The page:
Watch out, New York City. You may be a favorite to many, but other office markets are getting their time in the spotlight. While traditional primary markets such as San Francisco, Chicago and Los Angeles continue to hold the largest sales volume in the United States, secondary and tertiary office markets are experiencing greater investment activity.
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According to Real Capital Analytics (RCA), commercial real estate sales totaled $71.4 billion for the second quarter of 2015. Interest in office properties proved stronger than industrial and retail with office sales making up 50 percent of second-quarter sales volume. Office sales, which offer a safe investment environment, are up over previous years with robust interest from foreign and domestic capital sources creating significant competition in primary markets. As a result, many investors are turning to alternative secondary and tertiary markets for investment opportunities. Office sales in 2014 totaled $118.6 billion, exceeding sales from other property types and increasing from $103.5 billion in 2013 and $79.4 billion in 2012.
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A second source, EDR’s ScoreKeeper model, closely mirrors RCA’s findings. The report’s findings show increased environmental due-diligence activity in smaller markets as of the first quarter of 2015 and note increased focus on markets such as Las Vegas; Columbia, S.C.; San Antonio and Charleston, S.C.
Why are investors looking at secondary and tertiary markets?
1. Some investors don’t have a choice. Growing investor interest in U.S. office real estate is generating significant competition in primary markets, raising costs and forcing some investors to look in other markets. In 2014, average sale prices were $350 per square foot (PSF) in primary office markets while sales prices in secondary and tertiary markets were significantly lower, averaging $151 PSF.
2. There are low barriers to entry. Less competition keeps prices lower than primary markets, accommodating a wide range of investor types. Significant competition in primary Central Business Districts (CBD) yielded average sales prices of $506 PSF compared to $164 PSF in secondary and tertiary markets. Average sales prices for suburban space in primary and non-primary markets were significantly lower at $205 PSF and $145 PSF, respectively, in 2014.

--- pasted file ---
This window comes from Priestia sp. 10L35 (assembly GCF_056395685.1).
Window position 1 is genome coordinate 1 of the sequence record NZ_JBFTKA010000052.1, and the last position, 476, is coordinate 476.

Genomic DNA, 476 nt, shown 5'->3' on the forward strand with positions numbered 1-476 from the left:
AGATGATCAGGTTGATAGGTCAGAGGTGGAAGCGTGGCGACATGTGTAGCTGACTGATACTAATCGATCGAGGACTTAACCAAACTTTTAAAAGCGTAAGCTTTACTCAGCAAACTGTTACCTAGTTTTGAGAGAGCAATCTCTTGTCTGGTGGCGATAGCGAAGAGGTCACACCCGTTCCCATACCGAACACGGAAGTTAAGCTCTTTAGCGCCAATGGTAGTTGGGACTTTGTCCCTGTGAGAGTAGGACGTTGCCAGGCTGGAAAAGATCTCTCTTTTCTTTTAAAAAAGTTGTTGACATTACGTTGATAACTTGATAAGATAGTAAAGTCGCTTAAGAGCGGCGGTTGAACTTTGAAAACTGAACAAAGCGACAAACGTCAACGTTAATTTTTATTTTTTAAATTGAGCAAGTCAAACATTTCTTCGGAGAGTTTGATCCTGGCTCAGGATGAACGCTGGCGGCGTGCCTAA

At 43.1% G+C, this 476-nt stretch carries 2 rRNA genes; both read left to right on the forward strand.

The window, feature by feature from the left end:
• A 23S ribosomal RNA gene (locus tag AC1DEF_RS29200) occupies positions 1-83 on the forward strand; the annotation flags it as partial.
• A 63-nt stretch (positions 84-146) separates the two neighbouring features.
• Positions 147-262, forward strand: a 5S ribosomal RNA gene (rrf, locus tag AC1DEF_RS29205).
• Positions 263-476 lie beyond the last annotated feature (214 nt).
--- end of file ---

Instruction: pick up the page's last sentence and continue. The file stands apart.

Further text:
3. Secondary and tertiary markets offer higher returns. Rising occupancy and rental rates in secondary and tertiary markets yield higher returns given the lower investment required for real estate acquisition. Cap rates are declining throughout the U.S. but remain higher in secondary and tertiary markets. RCA reported average cap rates of 6.1 percent for sales in primary markets and 7.3 percent for sales in secondary and tertiary markets in 2014.
4. Market fundamentals are improving. Many secondary and tertiary markets are exhibiting growing populations, above-average job growth, emerging technology sectors and high levels of educational attainment. For instance, Atlanta, which is increasing in rank among markets with top sales volume, posted a 3.1 percent growth in total non-farm employment from June 2014 to June 2015, exceeding national growth of 2.1 percent. Additionally, Dallas, which is making a name for itself as growing tech hub ranked among the top 10 office markets for sales volume in 2014.
5. The current economy encourages taking risks. The improving national and local economies are encouraging investors to enter markets they previously would not have dreamed of. Investors are also showing interest in suburban office buildings as prices in CBD are becoming too high for some. RCA reported faster growth in suburban sales activity than in the CBD during the first half of 2015. Suburban sales made up 56 percent of sales volume compared to the average of 49 percent since 2011.
As the economy recovers further and smaller markets grow, capital investments in secondary and tertiary markets are expected to continue. Primary markets will always see strong activity, but secondary and tertiary markets will likely account for a growing portion of investment sales. For those watching the capital markets, keep an eye on smaller markets as they may offer the greatest investment opportunities.
To read more about tertiary office markets, click here.